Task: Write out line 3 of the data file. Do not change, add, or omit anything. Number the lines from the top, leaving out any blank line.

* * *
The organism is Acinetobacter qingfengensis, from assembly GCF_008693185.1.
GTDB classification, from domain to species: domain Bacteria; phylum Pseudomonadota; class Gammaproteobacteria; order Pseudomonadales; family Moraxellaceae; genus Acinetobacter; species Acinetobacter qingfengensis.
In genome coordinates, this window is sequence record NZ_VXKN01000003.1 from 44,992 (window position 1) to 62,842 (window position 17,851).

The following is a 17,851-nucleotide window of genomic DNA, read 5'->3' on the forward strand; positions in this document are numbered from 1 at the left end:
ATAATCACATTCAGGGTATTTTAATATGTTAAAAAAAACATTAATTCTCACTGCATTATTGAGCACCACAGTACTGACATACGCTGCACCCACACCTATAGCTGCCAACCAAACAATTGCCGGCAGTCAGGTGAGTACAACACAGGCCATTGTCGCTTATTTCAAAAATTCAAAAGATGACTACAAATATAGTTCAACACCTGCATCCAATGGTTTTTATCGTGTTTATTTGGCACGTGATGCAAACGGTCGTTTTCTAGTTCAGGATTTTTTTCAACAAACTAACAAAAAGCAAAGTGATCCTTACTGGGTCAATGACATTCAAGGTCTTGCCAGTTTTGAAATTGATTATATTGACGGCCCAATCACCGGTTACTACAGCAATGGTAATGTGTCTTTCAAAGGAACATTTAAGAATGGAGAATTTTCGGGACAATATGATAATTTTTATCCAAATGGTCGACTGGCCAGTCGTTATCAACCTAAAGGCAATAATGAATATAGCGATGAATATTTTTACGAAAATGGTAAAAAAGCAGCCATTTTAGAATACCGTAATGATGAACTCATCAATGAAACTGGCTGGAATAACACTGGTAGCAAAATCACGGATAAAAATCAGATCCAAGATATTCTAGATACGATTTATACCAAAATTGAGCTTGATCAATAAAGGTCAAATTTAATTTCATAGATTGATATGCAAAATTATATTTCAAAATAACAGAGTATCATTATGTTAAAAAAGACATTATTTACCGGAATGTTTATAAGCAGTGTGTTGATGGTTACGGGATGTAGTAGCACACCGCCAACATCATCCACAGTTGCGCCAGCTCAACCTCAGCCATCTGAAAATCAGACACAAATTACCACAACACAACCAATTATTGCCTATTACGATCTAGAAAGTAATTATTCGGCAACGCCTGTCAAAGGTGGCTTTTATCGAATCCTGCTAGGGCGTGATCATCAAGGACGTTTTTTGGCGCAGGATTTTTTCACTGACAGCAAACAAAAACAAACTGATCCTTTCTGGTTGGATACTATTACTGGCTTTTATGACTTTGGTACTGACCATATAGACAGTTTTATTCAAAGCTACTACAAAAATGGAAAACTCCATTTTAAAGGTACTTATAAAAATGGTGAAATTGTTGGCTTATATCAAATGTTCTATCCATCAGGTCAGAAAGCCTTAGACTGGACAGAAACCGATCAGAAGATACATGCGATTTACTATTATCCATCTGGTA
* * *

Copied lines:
In genome coordinates, this window is sequence record NZ_VXKN01000003.1 from 44,992 (window position 1) to 62,842 (window position 17,851).